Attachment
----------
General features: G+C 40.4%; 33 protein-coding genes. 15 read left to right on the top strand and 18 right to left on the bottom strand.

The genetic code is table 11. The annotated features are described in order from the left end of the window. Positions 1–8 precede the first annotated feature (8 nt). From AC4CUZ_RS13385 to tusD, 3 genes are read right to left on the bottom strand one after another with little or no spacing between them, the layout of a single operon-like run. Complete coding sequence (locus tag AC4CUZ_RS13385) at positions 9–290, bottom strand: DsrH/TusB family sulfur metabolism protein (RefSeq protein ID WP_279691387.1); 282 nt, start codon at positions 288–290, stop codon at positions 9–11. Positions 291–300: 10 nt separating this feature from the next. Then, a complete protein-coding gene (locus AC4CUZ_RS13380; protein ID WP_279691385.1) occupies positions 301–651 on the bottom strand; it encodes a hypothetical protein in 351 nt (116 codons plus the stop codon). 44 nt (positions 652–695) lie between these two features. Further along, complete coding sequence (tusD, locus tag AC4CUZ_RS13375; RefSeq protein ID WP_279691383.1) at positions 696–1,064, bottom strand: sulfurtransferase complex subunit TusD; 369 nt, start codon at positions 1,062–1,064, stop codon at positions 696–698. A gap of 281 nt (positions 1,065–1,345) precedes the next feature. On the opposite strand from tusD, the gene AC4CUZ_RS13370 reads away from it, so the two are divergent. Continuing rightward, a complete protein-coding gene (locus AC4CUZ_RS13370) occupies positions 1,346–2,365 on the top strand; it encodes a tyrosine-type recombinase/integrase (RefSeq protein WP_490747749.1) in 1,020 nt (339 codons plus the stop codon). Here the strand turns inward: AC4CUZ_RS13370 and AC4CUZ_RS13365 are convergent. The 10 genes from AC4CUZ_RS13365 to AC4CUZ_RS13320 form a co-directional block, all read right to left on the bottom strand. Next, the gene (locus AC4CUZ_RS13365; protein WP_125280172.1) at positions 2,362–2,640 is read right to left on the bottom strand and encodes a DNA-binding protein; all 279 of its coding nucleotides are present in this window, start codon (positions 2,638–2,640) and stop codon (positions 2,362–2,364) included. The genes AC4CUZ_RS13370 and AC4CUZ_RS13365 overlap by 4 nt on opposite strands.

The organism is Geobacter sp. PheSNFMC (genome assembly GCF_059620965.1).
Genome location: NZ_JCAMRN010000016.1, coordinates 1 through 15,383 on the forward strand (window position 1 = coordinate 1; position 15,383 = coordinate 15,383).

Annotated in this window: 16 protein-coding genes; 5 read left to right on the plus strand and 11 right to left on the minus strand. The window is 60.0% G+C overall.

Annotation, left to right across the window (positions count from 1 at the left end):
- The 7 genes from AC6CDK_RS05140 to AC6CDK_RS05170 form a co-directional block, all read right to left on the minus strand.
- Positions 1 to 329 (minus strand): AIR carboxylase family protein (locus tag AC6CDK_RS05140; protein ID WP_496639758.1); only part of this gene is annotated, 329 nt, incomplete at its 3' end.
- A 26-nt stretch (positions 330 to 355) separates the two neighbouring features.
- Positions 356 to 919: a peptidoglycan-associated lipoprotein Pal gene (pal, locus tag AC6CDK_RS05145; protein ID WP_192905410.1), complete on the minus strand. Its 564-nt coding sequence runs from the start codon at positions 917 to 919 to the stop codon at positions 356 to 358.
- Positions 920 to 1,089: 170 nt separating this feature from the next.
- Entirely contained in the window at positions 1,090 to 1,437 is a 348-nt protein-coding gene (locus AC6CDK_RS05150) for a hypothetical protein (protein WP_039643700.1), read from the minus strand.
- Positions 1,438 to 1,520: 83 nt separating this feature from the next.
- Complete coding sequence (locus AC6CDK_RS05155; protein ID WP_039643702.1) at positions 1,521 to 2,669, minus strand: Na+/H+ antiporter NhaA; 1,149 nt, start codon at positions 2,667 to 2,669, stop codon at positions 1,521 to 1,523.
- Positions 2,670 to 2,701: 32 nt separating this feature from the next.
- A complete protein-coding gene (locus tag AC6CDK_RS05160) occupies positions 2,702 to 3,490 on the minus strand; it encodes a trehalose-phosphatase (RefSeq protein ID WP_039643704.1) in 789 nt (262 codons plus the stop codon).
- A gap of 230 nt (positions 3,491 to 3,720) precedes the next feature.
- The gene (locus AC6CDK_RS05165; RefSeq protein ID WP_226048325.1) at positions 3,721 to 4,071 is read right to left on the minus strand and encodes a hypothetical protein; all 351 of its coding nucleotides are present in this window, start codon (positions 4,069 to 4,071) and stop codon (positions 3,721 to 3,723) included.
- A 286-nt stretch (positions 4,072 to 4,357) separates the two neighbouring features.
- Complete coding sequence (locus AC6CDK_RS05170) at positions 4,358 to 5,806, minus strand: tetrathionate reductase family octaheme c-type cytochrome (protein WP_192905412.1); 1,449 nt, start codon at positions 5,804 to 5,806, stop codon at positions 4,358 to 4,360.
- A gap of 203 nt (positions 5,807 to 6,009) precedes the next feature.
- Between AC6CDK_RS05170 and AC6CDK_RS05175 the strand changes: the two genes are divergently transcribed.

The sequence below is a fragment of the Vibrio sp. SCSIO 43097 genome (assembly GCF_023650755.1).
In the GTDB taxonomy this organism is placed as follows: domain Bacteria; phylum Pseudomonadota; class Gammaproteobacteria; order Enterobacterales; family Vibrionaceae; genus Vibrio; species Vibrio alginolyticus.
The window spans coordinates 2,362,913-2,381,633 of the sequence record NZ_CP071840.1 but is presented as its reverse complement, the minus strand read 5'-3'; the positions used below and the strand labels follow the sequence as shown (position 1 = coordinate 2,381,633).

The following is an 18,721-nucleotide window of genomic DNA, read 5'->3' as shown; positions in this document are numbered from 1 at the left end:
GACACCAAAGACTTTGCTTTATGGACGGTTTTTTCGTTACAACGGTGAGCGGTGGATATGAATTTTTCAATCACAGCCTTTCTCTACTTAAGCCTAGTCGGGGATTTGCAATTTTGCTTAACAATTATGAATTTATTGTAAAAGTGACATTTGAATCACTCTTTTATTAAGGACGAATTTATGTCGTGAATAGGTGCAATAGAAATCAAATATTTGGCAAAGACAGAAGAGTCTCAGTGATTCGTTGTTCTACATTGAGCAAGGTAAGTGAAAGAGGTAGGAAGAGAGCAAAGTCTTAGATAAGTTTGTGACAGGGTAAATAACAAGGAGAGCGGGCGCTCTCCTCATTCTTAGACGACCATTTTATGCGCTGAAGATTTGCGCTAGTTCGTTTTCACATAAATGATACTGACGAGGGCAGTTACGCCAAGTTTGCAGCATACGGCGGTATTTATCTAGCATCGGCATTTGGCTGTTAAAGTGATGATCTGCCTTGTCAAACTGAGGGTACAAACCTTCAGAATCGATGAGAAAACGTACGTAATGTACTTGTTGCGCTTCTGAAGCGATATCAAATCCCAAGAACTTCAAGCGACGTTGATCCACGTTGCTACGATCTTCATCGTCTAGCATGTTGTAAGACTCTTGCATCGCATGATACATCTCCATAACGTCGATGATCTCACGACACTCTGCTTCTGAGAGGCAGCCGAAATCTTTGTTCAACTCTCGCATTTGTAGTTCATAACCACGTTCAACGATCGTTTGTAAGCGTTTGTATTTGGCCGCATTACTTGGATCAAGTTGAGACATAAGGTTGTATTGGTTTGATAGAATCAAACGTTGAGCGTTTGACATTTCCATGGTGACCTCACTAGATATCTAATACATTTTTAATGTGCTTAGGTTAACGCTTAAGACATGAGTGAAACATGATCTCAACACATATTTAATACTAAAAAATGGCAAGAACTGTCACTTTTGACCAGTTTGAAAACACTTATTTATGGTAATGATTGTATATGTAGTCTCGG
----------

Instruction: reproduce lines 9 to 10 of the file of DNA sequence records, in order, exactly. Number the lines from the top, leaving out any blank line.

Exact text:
- A 26-nt stretch (positions 330 to 355) separates the two neighbouring features.
- Positions 356 to 919: a peptidoglycan-associated lipoprotein Pal gene (pal, locus tag AC6CDK_RS05145; protein ID WP_192905410.1), complete on the minus strand. Its 564-nt coding sequence runs from the start codon at positions 917 to 919 to the stop codon at positions 356 to 358.